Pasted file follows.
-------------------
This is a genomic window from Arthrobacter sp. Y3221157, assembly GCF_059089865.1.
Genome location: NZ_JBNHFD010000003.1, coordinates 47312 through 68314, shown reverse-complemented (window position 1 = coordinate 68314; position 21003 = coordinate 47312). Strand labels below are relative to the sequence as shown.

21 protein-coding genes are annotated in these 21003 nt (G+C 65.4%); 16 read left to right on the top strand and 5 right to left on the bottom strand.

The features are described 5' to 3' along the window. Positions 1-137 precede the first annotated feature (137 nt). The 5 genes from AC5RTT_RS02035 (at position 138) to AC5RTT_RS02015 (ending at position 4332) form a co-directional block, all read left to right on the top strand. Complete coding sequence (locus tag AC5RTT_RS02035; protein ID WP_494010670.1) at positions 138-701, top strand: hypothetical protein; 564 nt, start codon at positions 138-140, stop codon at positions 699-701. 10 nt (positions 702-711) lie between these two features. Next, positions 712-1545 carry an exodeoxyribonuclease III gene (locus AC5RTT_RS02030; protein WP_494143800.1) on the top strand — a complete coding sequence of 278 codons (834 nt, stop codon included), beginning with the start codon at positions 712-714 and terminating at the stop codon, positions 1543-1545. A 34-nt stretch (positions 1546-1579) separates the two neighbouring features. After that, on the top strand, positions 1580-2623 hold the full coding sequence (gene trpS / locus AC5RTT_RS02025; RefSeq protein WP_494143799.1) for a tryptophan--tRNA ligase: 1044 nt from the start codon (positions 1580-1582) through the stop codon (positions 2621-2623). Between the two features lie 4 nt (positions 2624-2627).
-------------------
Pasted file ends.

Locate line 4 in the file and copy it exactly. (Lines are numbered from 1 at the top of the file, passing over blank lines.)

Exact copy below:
The features are described 5' to 3' along the window. Positions 1-137 precede the first annotated feature (137 nt). The 5 genes from AC5RTT_RS02035 (at position 138) to AC5RTT_RS02015 (ending at position 4332) form a co-directional block, all read left to right on the top strand. Complete coding sequence (locus tag AC5RTT_RS02035; protein ID WP_494010670.1) at positions 138-701, top strand: hypothetical protein; 564 nt, start codon at positions 138-140, stop codon at positions 699-701. 10 nt (positions 702-711) lie between these two features. Next, positions 712-1545 carry an exodeoxyribonuclease III gene (locus AC5RTT_RS02030; protein WP_494143800.1) on the top strand — a complete coding sequence of 278 codons (834 nt, stop codon included), beginning with the start codon at positions 712-714 and terminating at the stop codon, positions 1543-1545. A 34-nt stretch (positions 1546-1579) separates the two neighbouring features. After that, on the top strand, positions 1580-2623 hold the full coding sequence (gene trpS / locus AC5RTT_RS02025; RefSeq protein WP_494143799.1) for a tryptophan--tRNA ligase: 1044 nt from the start codon (positions 1580-1582) through the stop codon (positions 2621-2623). Between the two features lie 4 nt (positions 2624-2627).